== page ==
In 2004, a statue of Bakhramov was unveiled in Baku in tribute to the official, who passed away in 1996, as BBC News reported.

The Cruyff Turn, 1974

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    Blink and you'll miss it, but it is the standout moment from the 1974 World Cup finals in West Germany.

    Netherlands legend Johan Cruyff was the star man in the national squad at the time, and his sublime skills helped his country reach the final against the host nation that year.

    But the one piece of brilliance from those finals, which is replayed by football fans across the globe, is now known as the Cruyff Turn.

    With television still in its relative infancy at football grounds, Cruyff may well have been performing his skill for his club side Ajax on a regular basis, with many of us unaware of this piece of genius.

    However, when the Netherlands played Sweden in a group match in the 1974 finals, it became a piece of footballing folklore.

    Sweden right-back Jan Olsson appeared to have Cruyff covered, but the Dutchman planted his left foot and feinted to cross with his right. Instead, he curled the ball under him with his right foot and left the Swede baffled.

    Simply magnificent.

Pele, 1970

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    Pele had made his World Cup debut as the youngest man ever to play in the finals in 1958 at the tender age of 17. He then became the youngest to score in the tournament with his winning quarterfinal strike against Wales at 17 years and 239 days.

    Injury robbed him of a full role in Brazil's 1962 triumph, while another knock gained early in the 1966 tournament left him unable to prevent his country's exit at the group stage.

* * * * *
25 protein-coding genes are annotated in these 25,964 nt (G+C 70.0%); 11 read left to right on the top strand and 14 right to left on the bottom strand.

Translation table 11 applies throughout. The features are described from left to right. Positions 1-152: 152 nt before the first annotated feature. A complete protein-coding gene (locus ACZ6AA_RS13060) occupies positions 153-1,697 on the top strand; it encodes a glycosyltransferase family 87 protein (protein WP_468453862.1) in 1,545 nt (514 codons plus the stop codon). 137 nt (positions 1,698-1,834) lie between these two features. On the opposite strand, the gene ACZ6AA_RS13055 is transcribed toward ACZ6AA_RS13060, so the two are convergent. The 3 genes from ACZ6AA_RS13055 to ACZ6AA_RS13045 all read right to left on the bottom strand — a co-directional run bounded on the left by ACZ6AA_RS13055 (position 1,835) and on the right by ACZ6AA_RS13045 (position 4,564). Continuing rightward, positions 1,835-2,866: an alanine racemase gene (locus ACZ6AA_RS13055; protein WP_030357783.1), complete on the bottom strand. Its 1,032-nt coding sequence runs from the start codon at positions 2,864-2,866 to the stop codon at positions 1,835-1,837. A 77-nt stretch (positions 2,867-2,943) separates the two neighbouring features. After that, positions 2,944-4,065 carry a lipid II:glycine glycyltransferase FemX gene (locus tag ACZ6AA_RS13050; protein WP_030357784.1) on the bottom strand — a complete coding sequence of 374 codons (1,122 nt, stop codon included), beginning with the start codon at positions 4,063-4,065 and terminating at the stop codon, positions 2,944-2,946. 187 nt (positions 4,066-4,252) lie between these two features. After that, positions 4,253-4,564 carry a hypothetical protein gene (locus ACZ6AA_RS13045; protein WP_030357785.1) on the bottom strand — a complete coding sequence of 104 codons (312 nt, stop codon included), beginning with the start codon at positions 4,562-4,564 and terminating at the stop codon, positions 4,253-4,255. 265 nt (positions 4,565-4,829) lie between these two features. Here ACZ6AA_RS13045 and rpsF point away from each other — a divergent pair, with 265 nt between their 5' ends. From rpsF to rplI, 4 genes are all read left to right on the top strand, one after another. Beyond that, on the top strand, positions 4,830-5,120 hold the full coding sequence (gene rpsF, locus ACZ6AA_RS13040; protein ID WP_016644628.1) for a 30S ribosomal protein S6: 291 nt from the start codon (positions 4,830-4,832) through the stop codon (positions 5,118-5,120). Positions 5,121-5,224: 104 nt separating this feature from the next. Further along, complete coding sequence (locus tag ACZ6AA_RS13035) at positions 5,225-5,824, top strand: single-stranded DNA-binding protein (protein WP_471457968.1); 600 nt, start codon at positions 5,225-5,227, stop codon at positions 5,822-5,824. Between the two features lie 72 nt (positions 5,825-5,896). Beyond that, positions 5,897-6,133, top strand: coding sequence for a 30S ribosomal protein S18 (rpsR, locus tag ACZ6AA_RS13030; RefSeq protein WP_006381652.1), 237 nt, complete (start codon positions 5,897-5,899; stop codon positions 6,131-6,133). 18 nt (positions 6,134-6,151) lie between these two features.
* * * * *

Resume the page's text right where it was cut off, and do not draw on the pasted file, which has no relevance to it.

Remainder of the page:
In 1970, however, Pele took out all his frustrations of the last two finals on every opponent Brazil crossed.

    In a team that shined with diamonds such as Rivelino, Jairzinho, Gerson and Tostao, Pele was the brightest star.

    From the opening game against Czechoslovakia—where he attempted to lob goalkeeper Ivo Viktor from the halfway line—through to the final against Italy, Pele was irresistible.

    Pele retired from the international arena the following year, but his legacy from the Mexico 1970 tournament will live long in the memories of football fans. 

Diego Maradona, 1986

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    If Mexico 1970 belonged to Pele, Mexico 1986 was the sole preserve of Diego Maradona.

    The Argentina forward almost single-handedly (pun intended) raised his country to new heights, as they regained the World Cup they had first won on home soil in 1978.

    Where Pele had been surrounded by great players, Maradona was, arguably, the driving force behind the 1986 triumph for Carlos Bilardo's team.

    If there was to be one defining moment for Maradona in those finals, it was the quarterfinal against England, where the angel and devil within the Argentine talisman collided with devastating effect.

    While the first goal against Bobby Robson's side was borne of a poor English clearance and a dubious punch over the head of oncoming England goalkeeper Peter Shilton, Maradona's second was a moment of breathtaking beauty, as he danced past several challenges before slotting the ball home.

    Maradona would go on to lift the World Cup with victory over West Germany in a thrilling 3-2 win, but the goals against England would mark history. 

     

    What are your iconic moments from past World Cup finals? Let us know in the comments below.